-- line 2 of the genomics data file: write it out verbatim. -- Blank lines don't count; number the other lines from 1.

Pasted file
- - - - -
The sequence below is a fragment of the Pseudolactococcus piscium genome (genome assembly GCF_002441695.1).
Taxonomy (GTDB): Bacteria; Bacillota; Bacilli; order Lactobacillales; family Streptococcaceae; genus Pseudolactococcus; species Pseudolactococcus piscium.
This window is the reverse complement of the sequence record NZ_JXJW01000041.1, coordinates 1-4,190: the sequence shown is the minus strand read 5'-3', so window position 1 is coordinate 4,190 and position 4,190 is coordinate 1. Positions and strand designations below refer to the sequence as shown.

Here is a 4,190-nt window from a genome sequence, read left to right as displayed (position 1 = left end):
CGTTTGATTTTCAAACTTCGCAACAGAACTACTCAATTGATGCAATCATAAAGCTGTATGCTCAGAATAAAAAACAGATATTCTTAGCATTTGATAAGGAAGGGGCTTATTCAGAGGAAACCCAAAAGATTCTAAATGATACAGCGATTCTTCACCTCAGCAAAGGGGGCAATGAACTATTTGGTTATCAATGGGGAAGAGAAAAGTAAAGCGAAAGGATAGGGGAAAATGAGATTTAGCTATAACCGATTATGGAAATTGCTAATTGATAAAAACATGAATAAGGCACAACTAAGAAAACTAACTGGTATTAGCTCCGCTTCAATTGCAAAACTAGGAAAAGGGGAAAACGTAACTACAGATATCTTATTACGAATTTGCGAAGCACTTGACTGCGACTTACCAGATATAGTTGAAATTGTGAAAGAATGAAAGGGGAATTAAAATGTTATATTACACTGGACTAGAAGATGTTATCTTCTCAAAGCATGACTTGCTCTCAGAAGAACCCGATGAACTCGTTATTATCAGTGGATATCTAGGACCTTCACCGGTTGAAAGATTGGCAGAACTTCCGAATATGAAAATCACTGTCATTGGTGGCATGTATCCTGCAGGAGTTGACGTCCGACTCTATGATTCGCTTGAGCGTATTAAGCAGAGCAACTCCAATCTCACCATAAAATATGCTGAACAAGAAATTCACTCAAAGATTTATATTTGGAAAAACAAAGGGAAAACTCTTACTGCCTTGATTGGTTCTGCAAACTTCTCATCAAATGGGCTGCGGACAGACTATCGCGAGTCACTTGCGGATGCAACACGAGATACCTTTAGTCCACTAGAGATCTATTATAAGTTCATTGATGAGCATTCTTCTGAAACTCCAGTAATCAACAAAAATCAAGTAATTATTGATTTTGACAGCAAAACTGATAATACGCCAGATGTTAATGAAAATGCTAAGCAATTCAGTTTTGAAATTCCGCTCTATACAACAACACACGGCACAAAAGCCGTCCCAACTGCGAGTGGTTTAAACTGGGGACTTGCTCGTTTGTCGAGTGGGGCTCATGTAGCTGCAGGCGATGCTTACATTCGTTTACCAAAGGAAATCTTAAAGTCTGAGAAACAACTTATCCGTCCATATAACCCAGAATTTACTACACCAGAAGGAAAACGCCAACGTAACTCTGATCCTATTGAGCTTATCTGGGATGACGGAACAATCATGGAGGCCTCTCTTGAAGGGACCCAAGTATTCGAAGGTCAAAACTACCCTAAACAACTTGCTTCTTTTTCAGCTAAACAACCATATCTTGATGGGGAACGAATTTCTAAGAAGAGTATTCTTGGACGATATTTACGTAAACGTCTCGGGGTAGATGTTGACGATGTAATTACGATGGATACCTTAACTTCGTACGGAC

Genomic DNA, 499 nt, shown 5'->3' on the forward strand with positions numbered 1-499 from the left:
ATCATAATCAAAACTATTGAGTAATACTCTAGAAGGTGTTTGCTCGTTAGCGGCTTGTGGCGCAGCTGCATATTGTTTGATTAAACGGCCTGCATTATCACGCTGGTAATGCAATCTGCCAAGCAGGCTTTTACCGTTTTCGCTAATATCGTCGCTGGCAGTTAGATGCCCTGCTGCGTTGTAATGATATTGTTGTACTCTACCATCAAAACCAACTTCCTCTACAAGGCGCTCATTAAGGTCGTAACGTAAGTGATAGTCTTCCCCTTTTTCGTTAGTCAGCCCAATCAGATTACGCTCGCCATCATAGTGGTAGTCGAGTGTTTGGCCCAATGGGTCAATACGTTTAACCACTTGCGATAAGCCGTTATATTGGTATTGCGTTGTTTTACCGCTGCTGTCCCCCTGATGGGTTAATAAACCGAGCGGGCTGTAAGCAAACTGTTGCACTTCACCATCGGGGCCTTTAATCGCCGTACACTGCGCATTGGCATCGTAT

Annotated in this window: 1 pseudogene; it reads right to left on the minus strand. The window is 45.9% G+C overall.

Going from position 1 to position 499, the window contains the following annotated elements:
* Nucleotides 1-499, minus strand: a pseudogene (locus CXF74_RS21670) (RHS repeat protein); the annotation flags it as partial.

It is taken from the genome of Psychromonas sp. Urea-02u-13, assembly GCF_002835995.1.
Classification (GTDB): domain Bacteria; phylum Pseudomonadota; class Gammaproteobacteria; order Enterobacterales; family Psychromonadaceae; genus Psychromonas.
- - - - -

Taxonomy (GTDB): Bacteria; Bacillota; Bacilli; order Lactobacillales; family Streptococcaceae; genus Pseudolactococcus; species Pseudolactococcus piscium.